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Dirac equation and structure of spacetime

  1. Oct 15, 2015 #1
    I've been reading about the Dirac equation, and most authors eventually make some statement to the effect that the fact of spin and antiparticles falling out of the equation reflects a deep connection to the structure of spacetime. Is the implication that the math requires four particle states (or types, spin up/down, matter/antimatter) because there are four dimensions of spacetime? And that this tells us something important about the way the universe is constructed and is not just an artifact of the mathematics?
  2. jcsd
  3. Oct 15, 2015 #2


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    Kind of.

    Spin is angular momentum. That gets you into rotation. That gets you into group theory and representations of rotations.

    It goes a little something like this. I am leaving out just HUGE amounts of mathematics here. If you are keen on this, you should get yourself a textbook or two and read about group theory and quantum mechanics.

    There is a scalar spin-zero representation of rotations. In that case, rotations are "trivial" in that scalars are invariant under rotations. Next is a "spin half" representation. That is related to the Pauli matrices. But in relativistic quantum field theory, you get relationships between particles and anti-particles. So instead of just the 2x2 Pauli matrices, you get 4x4 Dirac matrices. Next is a "spin 1" representation. That is related to vector fields such as photons. The Dirac equation with a photon interaction shows you how the spin-half electron interacts with a spin-1 photon. The electron (along with its anti-particle) sit in the 4 component ##\psi## spin-half rep of rotations. The photons sit in the vector ##A_\mu## spin-1 rep.

    The reason these representations are important is because a particle has to rotate onto itself, so to speak. If you have a thing in one coordinate reference frame, then you rotate to another frame, you have to get back the same thing in some sense. So if you rotate the coordinates with which you view an object, and that object winds up splitting up into different objects in the new system, then the original view of the object does not seem to be fundamental.

    To motivate this, imagine you had a 2-dimensional object. If you had this rotated in such a way that it projected a non-zero distance on all three coordinate axis, you might be misled to think it had extent in three dimensions. But if you then rotated it to the appropriate angles, it would have zero projection in one direction. Angular momentum representations are, very vaguely and hazily, a little like that. If you have a spin-half object and rotate it, it behaves like a spin-half object. If you have a spin-one object it behaves like a spin-one object. With the correct mathematics, you can produce a projection operator that projects out the spin-half part and the spin-one part.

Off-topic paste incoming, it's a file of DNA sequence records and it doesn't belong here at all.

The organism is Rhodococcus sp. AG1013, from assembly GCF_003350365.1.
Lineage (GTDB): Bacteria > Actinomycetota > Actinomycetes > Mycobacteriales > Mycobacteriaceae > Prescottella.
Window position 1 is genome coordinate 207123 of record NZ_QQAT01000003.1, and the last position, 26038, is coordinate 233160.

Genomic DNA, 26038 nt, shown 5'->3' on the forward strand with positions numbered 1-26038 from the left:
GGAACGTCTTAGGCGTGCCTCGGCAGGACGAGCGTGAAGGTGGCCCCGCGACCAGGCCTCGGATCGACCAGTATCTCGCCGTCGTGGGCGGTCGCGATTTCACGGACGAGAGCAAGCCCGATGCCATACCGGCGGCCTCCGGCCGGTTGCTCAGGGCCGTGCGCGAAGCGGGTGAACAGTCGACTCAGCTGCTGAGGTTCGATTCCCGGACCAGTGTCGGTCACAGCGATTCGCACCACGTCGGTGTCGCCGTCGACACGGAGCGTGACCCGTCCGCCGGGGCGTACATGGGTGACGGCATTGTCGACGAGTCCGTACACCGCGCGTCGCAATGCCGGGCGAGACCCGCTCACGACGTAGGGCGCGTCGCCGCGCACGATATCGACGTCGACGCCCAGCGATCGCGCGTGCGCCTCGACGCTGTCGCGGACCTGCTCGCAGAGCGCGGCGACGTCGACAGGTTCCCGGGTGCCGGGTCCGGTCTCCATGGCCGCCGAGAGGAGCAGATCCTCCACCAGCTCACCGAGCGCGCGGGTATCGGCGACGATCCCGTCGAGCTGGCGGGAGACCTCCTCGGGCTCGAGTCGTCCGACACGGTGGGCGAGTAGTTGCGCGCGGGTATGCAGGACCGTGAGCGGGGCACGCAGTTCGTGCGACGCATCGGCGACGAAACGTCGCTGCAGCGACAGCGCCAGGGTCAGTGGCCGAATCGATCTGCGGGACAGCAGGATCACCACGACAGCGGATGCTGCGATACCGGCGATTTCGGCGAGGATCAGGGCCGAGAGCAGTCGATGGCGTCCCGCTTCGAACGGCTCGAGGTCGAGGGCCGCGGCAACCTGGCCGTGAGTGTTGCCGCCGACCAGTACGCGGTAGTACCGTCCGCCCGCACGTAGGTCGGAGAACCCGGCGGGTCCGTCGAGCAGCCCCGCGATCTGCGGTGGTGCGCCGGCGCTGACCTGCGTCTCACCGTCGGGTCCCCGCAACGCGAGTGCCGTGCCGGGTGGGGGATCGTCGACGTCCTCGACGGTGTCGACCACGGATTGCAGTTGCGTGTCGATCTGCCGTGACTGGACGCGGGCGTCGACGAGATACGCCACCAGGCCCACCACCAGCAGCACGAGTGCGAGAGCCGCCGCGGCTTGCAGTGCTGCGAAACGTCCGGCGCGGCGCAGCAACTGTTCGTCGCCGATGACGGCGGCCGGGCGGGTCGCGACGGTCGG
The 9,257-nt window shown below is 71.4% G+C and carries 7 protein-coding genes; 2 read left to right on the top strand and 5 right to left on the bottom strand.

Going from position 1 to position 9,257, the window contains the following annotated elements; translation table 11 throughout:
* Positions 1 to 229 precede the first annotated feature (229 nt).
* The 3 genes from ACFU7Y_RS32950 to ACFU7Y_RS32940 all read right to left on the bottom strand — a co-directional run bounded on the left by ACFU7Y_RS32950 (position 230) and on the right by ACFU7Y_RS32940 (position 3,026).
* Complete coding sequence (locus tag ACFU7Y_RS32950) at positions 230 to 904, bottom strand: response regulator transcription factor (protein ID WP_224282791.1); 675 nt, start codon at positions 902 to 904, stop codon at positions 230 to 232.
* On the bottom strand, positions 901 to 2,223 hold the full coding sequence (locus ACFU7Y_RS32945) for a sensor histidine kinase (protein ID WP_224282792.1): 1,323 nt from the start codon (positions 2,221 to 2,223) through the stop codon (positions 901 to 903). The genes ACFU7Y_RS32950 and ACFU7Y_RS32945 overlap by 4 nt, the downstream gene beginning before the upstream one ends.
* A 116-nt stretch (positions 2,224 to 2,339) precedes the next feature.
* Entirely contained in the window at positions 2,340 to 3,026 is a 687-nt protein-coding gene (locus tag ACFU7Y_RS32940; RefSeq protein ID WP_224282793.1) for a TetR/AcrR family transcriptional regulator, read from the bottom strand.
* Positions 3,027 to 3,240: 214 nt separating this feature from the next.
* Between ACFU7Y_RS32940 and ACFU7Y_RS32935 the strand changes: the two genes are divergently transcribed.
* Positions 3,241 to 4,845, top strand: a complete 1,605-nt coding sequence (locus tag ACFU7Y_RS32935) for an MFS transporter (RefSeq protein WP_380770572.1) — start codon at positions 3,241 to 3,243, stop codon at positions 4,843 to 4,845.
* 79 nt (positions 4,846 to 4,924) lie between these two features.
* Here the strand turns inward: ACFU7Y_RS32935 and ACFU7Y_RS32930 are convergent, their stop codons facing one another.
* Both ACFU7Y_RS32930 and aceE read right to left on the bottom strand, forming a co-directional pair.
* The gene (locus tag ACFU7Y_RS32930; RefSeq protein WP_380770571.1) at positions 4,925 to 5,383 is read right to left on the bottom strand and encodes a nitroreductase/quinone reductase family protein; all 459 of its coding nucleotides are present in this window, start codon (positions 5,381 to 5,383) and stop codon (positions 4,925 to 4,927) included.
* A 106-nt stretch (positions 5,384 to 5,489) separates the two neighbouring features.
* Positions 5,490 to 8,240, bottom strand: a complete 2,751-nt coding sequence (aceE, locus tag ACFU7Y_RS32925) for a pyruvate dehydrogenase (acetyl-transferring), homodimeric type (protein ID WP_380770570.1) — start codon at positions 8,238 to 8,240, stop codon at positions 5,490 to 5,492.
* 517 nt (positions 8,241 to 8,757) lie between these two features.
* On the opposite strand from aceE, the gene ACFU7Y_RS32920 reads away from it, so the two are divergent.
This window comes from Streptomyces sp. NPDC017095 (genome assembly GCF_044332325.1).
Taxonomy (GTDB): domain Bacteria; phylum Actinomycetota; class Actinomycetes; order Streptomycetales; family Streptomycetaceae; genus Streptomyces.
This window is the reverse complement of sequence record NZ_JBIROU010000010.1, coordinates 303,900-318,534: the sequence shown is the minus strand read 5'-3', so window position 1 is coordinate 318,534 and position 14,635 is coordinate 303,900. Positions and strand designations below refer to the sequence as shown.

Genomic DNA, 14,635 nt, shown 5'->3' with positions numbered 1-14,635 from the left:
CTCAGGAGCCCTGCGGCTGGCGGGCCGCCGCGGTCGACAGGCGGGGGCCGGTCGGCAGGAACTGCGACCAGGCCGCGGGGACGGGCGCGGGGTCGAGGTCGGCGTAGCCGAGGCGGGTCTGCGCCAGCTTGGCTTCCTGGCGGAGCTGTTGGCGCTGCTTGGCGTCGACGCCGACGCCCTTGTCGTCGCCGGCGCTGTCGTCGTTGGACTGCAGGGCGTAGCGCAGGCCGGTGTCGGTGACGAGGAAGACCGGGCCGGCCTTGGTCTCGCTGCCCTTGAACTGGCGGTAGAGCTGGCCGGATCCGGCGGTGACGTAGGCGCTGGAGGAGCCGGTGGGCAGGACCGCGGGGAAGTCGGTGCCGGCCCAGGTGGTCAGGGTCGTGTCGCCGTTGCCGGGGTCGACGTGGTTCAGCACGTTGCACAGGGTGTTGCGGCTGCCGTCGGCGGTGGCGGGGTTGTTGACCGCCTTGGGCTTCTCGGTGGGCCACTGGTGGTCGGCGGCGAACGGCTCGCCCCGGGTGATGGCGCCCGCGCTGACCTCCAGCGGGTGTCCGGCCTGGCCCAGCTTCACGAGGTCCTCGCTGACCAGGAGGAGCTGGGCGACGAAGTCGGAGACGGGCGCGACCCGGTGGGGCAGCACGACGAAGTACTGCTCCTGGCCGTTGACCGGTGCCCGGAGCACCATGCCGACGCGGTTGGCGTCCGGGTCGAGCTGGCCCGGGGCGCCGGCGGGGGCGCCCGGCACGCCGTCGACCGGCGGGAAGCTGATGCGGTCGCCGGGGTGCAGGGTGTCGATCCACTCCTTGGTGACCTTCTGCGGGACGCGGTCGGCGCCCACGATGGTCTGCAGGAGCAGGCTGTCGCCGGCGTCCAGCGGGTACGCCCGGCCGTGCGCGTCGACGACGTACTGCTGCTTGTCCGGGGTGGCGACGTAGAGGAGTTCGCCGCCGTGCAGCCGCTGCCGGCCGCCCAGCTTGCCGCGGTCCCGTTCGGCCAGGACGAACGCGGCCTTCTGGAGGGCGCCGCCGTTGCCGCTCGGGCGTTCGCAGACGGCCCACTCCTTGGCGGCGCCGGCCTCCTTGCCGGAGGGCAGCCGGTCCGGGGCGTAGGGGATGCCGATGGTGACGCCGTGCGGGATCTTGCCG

To motivate this a tiny bit farther, consider odd and even functions. An odd function is such that f(-x) = - f(x). And an even function is such that g(-x) = g(x). So consider the following projection operations on some generic function H(x).

    f(x) = 1/2 ( H(x) - H(-x))
    g(x) = 1/2 (H(x) + H(-x))

    It is clear that f(x) here is odd, and g(x) is even. So we can find the odd and even parts of a generic function. And if we do the operation x -> -x, the odd parts transform onto odd parts, and the even onto even parts. (Maybe with a sign change.) We have, in effect, separated out the odd sub-space from the even sub-space of functions.

    So too we can find the parts that correspond to different spins in quantum mechanics. And that is what is shown in the Dirac equation. The spin-half parts are the electrons, and the spin one parts are the photons. And this is a fundamental property of space-time, since it relates to rotational symmetry and to time reflection symmetry through particle-anti-particle relationships.

    As I said, there is just a HUGE amount of math peaking out here.
  4. Oct 15, 2015 #3
    Thanks for your reply. I have been slogging through the texts by Klauber and Srednicki, supplemented by whatever I might find on the web. I had come away with the impression that the gamma matrices had to be 4X4 to satisfy the requirements of Dirac's formulation, and that the solutions to the equation took the form of 4-component vectors because of the dimensions of the matrices as well as the fact that there were 4 terms, corresponding to the 4 dimensions of spacetime, in the equation itself. I see there is plenty more to learn.
  5. Oct 16, 2015 #4
    I think the connection between spin and space-time is torsion. In elementary general relativity, we usually assume torsionless situations in which algebra could be simplified. The components are as you said because of the matrices. 4-dimensional matrices are the smallest dimensional representation of gammas. This is probably more on mathematics of spinors.
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